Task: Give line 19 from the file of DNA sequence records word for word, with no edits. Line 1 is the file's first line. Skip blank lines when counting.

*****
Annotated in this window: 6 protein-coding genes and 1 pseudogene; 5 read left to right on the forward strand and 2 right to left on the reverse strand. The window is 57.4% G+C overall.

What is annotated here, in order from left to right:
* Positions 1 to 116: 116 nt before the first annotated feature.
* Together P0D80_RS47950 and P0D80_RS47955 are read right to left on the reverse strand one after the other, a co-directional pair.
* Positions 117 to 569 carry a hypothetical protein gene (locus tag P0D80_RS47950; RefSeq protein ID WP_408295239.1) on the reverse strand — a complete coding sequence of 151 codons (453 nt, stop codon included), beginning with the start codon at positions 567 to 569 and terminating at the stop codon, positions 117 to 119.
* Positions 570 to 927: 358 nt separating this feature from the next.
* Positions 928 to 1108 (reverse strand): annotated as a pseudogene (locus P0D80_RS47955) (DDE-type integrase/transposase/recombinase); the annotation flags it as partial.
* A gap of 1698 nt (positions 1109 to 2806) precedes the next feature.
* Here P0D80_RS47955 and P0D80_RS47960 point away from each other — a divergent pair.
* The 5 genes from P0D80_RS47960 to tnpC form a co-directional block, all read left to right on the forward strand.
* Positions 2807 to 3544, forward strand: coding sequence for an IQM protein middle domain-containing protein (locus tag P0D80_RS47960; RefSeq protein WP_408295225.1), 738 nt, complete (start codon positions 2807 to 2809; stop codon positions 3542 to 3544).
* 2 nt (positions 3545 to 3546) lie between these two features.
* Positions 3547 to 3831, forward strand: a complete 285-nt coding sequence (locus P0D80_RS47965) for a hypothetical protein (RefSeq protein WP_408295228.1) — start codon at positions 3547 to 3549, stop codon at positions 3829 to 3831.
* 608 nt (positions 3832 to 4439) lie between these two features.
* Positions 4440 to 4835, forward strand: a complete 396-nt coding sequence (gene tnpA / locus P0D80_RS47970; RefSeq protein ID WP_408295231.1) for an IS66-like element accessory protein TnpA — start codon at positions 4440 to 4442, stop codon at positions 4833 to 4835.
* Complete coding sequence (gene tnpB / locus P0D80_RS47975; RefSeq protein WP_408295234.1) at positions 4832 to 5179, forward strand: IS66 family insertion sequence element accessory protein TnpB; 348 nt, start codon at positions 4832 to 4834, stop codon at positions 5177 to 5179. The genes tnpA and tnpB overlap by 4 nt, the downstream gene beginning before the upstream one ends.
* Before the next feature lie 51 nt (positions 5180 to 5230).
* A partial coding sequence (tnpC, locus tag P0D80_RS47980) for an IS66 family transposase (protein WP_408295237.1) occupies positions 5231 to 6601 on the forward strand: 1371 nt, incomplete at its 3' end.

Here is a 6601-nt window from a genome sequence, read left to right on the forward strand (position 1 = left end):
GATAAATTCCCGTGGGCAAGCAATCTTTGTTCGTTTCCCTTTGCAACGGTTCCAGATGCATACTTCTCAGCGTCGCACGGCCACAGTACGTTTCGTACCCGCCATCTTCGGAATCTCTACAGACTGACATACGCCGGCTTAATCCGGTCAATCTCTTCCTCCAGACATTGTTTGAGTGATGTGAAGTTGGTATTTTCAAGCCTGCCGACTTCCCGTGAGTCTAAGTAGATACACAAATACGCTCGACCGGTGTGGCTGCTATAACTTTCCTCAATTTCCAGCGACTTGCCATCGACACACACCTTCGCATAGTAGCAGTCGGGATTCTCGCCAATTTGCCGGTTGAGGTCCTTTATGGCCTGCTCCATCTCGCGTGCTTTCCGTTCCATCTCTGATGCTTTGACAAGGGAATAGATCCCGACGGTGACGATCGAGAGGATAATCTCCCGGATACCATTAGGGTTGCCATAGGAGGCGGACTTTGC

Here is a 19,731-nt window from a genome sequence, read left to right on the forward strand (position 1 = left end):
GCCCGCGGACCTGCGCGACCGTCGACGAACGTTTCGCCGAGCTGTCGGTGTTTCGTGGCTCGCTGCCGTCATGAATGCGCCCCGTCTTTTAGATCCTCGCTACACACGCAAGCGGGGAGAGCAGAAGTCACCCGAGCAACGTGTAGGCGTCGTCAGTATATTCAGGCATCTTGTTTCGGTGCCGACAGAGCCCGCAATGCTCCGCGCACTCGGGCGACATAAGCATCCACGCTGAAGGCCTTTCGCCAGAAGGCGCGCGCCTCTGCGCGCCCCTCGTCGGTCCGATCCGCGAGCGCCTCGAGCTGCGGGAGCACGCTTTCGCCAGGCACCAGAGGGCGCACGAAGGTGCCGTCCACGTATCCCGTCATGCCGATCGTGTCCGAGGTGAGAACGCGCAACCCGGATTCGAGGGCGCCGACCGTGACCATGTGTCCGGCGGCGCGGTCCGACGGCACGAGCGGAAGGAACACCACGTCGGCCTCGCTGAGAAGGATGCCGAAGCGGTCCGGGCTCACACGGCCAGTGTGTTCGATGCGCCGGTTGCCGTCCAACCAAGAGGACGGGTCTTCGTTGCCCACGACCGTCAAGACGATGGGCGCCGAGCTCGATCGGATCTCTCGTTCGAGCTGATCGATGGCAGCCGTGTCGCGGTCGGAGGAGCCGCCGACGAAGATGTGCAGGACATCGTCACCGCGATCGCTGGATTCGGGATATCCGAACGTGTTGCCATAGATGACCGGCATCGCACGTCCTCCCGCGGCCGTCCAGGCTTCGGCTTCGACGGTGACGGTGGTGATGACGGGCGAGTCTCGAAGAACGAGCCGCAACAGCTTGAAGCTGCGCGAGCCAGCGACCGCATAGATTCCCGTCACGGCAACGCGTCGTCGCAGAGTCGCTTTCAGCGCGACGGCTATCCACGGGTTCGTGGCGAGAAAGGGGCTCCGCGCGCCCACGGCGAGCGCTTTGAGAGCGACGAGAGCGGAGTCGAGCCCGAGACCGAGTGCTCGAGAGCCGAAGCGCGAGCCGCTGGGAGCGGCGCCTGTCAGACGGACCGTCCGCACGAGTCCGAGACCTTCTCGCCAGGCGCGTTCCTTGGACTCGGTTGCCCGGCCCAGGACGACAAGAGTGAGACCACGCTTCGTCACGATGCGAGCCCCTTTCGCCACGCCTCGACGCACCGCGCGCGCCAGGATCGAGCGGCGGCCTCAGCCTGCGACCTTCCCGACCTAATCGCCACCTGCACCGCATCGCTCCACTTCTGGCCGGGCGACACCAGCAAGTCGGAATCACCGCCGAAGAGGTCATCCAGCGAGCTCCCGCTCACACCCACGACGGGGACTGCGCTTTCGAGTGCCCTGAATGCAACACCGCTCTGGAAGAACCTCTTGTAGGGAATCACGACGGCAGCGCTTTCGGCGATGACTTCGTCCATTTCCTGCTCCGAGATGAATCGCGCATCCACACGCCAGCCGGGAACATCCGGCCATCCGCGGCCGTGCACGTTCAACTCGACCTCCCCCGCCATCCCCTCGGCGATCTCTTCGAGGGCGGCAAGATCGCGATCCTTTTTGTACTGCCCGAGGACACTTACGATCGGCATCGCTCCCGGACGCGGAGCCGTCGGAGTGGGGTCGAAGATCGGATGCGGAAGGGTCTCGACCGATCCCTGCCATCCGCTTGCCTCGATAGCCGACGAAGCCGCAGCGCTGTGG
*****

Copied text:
Here is a 6601-nt window from a genome sequence, read left to right on the forward strand (position 1 = left end):